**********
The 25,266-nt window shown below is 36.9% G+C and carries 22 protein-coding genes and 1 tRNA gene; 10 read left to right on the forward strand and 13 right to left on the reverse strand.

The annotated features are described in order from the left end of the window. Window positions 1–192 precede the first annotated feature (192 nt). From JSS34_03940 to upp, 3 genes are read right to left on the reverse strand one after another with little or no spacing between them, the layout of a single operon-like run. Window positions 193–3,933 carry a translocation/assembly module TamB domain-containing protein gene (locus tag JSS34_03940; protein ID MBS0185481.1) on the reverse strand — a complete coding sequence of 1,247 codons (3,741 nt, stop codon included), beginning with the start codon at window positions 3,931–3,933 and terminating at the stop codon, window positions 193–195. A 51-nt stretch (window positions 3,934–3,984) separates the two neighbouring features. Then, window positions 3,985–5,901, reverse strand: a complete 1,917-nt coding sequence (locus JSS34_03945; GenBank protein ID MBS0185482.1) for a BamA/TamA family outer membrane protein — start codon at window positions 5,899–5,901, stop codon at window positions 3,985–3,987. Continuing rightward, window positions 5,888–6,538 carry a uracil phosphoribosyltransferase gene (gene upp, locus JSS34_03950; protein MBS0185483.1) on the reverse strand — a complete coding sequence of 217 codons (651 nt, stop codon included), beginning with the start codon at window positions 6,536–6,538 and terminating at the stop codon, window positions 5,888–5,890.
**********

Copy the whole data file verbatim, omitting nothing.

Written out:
The 25,266-nt window shown below is 36.9% G+C and carries 22 protein-coding genes and 1 tRNA gene; 10 read left to right on the forward strand and 13 right to left on the reverse strand.

The annotated features are described in order from the left end of the window. Window positions 1–192 precede the first annotated feature (192 nt). From JSS34_03940 to upp, 3 genes are read right to left on the reverse strand one after another with little or no spacing between them, the layout of a single operon-like run. Window positions 193–3,933 carry a translocation/assembly module TamB domain-containing protein gene (locus tag JSS34_03940; protein ID MBS0185481.1) on the reverse strand — a complete coding sequence of 1,247 codons (3,741 nt, stop codon included), beginning with the start codon at window positions 3,931–3,933 and terminating at the stop codon, window positions 193–195. A 51-nt stretch (window positions 3,934–3,984) separates the two neighbouring features. Then, window positions 3,985–5,901, reverse strand: a complete 1,917-nt coding sequence (locus JSS34_03945; GenBank protein ID MBS0185482.1) for a BamA/TamA family outer membrane protein — start codon at window positions 5,899–5,901, stop codon at window positions 3,985–3,987. Continuing rightward, window positions 5,888–6,538 carry a uracil phosphoribosyltransferase gene (gene upp, locus JSS34_03950; protein MBS0185483.1) on the reverse strand — a complete coding sequence of 217 codons (651 nt, stop codon included), beginning with the start codon at window positions 6,536–6,538 and terminating at the stop codon, window positions 5,888–5,890.